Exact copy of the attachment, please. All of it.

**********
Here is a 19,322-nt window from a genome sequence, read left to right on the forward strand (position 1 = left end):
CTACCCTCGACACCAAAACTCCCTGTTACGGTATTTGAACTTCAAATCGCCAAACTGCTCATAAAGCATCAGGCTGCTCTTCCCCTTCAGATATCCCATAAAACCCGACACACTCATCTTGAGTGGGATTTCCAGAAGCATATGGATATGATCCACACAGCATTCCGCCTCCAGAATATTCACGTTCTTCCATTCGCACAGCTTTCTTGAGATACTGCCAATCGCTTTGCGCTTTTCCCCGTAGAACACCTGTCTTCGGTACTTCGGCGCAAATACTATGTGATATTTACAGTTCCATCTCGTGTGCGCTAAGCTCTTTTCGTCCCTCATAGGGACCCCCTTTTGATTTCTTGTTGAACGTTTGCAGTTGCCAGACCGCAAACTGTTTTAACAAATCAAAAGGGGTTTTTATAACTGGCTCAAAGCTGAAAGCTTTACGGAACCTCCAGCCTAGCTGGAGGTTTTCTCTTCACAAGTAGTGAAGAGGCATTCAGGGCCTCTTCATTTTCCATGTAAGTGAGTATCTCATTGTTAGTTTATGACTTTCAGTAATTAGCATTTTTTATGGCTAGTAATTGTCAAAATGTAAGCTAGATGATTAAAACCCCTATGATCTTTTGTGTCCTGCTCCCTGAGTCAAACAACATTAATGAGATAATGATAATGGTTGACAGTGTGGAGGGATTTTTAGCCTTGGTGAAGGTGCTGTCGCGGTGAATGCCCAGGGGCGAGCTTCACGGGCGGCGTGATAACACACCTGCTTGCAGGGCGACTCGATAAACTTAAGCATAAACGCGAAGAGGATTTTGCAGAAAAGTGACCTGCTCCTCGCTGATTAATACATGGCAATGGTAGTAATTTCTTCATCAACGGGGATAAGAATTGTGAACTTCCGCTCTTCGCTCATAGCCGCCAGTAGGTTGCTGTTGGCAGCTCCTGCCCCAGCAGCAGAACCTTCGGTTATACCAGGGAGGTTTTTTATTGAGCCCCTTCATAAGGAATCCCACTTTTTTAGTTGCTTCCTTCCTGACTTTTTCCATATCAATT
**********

Here is a 19,322-nt window from a genome sequence, read left to right on the forward strand (position 1 = left end):
CTACCCTCGACACCAAAACTCCCTGTTACGGTATTTGAACTTCAAATCGCCAAACTGCTCATAAAGCATCAGGCTGCTCTTCCCCTTCAGATATCCCATAAAACCCGACACACTCATCTTGAGTGGGATTTCCAGAAGCATATGGATATGATCCACACAGCATTCCGCCTCCAGAATATTCACGTTCTTCCATTCGCACAGCTTTCTTGAGATACTGCCAATCGCTTTGCGCTTTTCCCCGTAGAACACCTGTCTTCGGTACTTCGGCGCAAATACTATGTGATATTTACAGTTCCATCTCGTGTGCGCTAAGCTCTTTTCGTCCCTCATAGGGACCCCCTTTTGATTTCTTGTTGAACGTTTGCAGTTGCCAGACCGCAAACTGTTTTAACAAATCAAAAGGGGTTTTTATAACTGGCTCAAAGCTGAAAGCTTTACGGAACCTCCAGCCTAGCTGGAGGTTTTCTCTTCACAAGTAGTGAAGAGGCATTCAGGGCCTCTTCATTTTCCATGTAAGTGAGTATCTCATTGTTAGTTTATGACTTTCAGTAATTAGCATTTTTTATGGCTAGTAATTGTCAAAATGTAAGCTAGATGATTAAAACCCCTATGATCTTTTGTGTCCTGCTCCCTGAGTCAAACAACATTAATGAGATAATGATAATGGTTGACAGTGTGGAGGGATTTTTAGCCTTGGTGAAGGTGCTGTCGCGGTGAATGCCCAGGGGCGAGCTTCACGGGCGGCGTGATAACACACCTGCTTGCAGGGCGACTCGATAAACTTAAGCATAAACGCGAAGAGGATTTTGCAGAAAAGTGACCTGCTCCTCGCTGATTAATACATGGCAATGGTAGTAATTTCTTCATCAACGGGGATAAGAATTGTGAACTTCCGCTCTTCGCTCATAGCCGCCAGTAGGTTGCTGTTGGCAGCTCCTGCCCCAGCAGCAGAACCTTCGGTTATACCAGGGAGGTTTTTTATTGAGCCCCTTCATAAGGAATCCCACTTTTTTAGTTGCTTCCTTCCTGACTTTTTCCATATCAATT